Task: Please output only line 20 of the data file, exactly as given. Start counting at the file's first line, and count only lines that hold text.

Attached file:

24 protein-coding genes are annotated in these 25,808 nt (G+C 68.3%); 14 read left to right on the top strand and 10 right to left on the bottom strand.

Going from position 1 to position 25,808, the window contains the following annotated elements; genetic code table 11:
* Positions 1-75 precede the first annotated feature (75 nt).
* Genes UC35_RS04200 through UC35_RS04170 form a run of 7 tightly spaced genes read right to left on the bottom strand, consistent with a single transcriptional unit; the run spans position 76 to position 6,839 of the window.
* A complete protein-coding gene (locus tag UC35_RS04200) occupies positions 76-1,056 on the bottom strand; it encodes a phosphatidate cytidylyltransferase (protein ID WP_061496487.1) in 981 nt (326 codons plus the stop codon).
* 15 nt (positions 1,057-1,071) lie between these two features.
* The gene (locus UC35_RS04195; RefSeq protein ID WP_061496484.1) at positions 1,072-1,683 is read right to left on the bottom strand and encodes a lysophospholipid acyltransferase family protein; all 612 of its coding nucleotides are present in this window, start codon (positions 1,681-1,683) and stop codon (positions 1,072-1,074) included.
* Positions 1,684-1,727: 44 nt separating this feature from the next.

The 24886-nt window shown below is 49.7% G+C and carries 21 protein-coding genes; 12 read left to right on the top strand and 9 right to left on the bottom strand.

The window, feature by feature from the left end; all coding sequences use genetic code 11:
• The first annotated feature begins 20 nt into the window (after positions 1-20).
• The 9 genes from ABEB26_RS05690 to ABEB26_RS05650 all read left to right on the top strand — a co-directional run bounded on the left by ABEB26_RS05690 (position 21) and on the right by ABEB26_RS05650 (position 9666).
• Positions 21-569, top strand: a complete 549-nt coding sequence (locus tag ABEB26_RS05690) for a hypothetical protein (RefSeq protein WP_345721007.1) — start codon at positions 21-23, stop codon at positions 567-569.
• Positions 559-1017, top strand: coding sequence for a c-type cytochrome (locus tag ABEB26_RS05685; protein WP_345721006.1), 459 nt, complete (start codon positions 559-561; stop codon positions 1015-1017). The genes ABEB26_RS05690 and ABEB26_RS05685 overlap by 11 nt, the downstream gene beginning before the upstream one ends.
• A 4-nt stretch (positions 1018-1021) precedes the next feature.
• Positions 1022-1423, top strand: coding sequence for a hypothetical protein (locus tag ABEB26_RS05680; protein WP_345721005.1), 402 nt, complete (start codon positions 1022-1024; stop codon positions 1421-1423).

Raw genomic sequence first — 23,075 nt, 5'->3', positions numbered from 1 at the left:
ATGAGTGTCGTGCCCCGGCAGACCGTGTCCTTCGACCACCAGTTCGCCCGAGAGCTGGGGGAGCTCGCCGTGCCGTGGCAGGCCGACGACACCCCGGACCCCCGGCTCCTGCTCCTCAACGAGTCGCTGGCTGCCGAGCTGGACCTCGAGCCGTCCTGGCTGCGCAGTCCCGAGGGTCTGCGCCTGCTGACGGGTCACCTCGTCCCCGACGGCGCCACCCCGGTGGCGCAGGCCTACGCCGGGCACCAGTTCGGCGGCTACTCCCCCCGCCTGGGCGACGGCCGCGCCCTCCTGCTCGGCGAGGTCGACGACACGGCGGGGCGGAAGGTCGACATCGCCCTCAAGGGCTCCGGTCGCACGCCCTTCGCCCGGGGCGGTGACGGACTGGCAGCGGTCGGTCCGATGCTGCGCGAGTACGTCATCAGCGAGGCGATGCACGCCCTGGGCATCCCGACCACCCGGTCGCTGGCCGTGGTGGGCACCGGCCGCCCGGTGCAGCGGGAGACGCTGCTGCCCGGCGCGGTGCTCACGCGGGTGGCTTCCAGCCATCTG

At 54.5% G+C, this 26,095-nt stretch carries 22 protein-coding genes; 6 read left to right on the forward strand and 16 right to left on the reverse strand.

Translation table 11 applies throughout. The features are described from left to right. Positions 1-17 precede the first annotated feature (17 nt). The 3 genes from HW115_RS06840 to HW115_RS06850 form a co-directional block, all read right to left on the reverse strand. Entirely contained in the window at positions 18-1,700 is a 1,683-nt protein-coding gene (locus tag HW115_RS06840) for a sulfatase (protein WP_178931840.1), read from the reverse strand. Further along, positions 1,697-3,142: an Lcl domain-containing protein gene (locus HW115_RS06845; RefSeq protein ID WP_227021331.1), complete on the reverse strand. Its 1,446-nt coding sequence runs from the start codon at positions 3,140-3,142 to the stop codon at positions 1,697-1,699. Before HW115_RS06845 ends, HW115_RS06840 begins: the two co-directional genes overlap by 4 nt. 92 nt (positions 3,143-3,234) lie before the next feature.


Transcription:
Translation table 11 applies throughout. The features are described from left to right. Positions 1-17 precede the first annotated feature (17 nt). The 3 genes from HW115_RS06840 to HW115_RS06850 form a co-directional block, all read right to left on the reverse strand. Entirely contained in the window at positions 18-1,700 is a 1,683-nt protein-coding gene (locus tag HW115_RS06840) for a sulfatase (protein WP_178931840.1), read from the reverse strand. Further along, positions 1,697-3,142: an Lcl domain-containing protein gene (locus HW115_RS06845; RefSeq protein ID WP_227021331.1), complete on the reverse strand. Its 1,446-nt coding sequence runs from the start codon at positions 3,140-3,142 to the stop codon at positions 1,697-1,699. Before HW115_RS06845 ends, HW115_RS06840 begins: the two co-directional genes overlap by 4 nt. 92 nt (positions 3,143-3,234) lie before the next feature.